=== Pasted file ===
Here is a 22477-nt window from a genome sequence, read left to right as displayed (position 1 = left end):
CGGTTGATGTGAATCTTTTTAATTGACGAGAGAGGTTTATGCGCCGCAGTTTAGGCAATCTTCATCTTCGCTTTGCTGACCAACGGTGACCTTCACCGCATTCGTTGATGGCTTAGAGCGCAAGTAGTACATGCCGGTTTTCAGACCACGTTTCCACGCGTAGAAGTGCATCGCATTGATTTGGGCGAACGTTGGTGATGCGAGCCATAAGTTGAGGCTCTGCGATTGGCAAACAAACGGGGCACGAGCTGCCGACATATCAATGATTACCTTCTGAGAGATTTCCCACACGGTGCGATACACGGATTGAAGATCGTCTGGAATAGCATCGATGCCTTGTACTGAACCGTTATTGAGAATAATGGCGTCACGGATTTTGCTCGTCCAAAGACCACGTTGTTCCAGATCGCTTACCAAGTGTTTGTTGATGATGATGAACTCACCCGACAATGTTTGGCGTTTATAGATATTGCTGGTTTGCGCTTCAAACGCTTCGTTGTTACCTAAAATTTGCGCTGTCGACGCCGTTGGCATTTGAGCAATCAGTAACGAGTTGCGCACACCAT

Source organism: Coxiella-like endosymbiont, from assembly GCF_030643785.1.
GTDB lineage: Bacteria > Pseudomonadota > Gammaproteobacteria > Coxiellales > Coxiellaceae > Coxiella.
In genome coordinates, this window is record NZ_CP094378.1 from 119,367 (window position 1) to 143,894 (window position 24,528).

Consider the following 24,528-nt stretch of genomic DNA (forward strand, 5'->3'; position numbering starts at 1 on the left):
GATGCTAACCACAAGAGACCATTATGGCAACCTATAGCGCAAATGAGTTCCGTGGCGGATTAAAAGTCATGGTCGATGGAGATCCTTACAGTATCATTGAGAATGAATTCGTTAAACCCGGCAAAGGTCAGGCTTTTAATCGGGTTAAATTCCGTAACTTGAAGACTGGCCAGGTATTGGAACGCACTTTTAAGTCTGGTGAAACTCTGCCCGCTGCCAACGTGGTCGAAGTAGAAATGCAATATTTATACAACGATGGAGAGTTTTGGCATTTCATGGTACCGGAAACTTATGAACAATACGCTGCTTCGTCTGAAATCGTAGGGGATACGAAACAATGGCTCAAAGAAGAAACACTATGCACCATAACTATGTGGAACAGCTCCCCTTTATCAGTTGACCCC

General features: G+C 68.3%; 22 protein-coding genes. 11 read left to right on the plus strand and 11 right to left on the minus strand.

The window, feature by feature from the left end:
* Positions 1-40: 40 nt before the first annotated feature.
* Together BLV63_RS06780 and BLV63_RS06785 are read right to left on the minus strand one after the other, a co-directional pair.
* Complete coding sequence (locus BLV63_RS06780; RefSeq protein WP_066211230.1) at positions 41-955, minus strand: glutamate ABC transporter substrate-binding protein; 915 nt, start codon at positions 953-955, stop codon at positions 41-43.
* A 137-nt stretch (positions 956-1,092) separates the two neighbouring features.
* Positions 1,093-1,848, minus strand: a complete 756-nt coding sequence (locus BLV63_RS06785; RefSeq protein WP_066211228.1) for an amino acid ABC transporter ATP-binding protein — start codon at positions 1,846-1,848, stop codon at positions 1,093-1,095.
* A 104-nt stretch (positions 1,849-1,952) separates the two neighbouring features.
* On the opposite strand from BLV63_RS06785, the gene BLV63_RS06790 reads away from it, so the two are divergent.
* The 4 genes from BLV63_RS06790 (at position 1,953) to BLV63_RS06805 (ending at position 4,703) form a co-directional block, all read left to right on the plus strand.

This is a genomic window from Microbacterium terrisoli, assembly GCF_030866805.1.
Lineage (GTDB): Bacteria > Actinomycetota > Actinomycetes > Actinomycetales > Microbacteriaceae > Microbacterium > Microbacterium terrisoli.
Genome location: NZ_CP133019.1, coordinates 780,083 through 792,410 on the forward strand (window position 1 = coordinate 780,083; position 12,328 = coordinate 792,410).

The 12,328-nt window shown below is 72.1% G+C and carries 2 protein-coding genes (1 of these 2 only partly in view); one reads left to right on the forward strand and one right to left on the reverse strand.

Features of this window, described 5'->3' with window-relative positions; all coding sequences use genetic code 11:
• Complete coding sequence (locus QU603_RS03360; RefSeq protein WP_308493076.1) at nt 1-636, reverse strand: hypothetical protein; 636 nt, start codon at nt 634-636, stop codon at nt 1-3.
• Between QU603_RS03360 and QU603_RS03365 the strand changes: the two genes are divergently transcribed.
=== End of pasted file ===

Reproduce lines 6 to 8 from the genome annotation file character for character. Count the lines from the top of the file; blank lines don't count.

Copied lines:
Consider the following 24,528-nt stretch of genomic DNA (forward strand, 5'->3'; position numbering starts at 1 on the left):
GATGCTAACCACAAGAGACCATTATGGCAACCTATAGCGCAAATGAGTTCCGTGGCGGATTAAAAGTCATGGTCGATGGAGATCCTTACAGTATCATTGAGAATGAATTCGTTAAACCCGGCAAAGGTCAGGCTTTTAATCGGGTTAAATTCCGTAACTTGAAGACTGGCCAGGTATTGGAACGCACTTTTAAGTCTGGTGAAACTCTGCCCGCTGCCAACGTGGTCGAAGTAGAAATGCAATATTTATACAACGATGGAGAGTTTTGGCATTTCATGGTACCGGAAACTTATGAACAATACGCTGCTTCGTCTGAAATCGTAGGGGATACGAAACAATGGCTCAAAGAAGAAACACTATGCACCATAACTATGTGGAACAGCTCCCCTTTATCAGTTGACCCC

General features: G+C 68.3%; 22 protein-coding genes. 11 read left to right on the plus strand and 11 right to left on the minus strand.